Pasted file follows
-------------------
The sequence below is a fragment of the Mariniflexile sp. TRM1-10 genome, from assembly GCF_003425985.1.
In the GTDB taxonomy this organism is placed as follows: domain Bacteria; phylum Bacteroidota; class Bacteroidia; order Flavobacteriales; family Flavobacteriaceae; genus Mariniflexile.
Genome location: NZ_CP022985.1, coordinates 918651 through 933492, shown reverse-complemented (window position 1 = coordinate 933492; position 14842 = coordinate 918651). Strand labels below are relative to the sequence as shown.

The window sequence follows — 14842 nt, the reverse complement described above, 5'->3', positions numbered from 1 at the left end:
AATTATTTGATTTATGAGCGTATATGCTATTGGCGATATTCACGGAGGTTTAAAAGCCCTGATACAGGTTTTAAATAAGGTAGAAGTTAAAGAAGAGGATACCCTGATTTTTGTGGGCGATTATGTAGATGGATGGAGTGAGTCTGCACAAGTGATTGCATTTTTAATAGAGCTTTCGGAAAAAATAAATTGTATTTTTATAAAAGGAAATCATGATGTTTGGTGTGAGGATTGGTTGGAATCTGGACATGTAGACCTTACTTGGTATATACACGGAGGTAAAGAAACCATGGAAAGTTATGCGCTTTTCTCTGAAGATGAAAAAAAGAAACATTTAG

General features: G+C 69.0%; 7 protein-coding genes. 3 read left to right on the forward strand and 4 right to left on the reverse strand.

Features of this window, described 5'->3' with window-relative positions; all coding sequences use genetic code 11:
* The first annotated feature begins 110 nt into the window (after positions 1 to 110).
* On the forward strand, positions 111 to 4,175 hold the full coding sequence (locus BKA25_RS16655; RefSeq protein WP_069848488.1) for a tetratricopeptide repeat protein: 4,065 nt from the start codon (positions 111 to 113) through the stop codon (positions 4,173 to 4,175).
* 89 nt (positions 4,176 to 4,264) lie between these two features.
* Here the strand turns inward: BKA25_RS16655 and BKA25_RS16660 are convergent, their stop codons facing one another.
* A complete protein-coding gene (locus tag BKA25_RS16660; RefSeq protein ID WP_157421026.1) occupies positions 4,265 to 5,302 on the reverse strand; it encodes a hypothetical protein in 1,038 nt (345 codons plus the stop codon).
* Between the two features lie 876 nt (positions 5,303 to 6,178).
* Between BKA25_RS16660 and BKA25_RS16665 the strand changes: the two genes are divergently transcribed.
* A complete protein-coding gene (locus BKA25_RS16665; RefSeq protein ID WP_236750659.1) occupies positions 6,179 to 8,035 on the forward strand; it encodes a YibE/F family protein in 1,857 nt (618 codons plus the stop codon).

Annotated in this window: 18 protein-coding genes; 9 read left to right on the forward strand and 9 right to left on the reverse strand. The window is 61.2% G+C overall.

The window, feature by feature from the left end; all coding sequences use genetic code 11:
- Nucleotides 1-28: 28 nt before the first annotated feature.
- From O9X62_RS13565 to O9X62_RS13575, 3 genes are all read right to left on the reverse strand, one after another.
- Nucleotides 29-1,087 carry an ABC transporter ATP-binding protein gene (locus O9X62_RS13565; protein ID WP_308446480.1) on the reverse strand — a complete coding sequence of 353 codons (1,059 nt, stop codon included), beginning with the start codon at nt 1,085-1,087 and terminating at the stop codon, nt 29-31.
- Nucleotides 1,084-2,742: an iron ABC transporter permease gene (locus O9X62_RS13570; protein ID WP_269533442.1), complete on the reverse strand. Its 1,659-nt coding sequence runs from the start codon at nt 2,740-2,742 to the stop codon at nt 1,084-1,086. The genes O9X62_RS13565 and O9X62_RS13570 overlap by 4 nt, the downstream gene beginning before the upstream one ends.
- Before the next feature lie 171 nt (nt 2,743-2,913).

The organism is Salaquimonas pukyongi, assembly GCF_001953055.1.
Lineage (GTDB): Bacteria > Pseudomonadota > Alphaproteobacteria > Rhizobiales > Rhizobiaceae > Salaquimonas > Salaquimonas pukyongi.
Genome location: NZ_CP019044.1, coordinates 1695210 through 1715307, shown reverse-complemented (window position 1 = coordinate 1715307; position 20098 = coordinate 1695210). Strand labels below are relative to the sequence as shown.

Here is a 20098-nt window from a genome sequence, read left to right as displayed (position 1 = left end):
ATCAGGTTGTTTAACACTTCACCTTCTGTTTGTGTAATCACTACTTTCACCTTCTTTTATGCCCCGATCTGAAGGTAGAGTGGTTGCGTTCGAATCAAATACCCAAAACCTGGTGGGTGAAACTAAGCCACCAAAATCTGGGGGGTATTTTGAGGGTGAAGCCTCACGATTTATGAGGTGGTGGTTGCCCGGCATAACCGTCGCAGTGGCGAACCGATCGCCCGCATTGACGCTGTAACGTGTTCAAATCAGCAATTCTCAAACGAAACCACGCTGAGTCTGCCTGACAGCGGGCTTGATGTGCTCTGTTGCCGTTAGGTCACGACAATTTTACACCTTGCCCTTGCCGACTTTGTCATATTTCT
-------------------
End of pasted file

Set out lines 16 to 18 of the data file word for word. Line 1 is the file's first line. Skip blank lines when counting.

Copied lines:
Annotated in this window: 18 protein-coding genes; 9 read left to right on the forward strand and 9 right to left on the reverse strand. The window is 61.2% G+C overall.

The window, feature by feature from the left end; all coding sequences use genetic code 11:
- Nucleotides 1-28: 28 nt before the first annotated feature.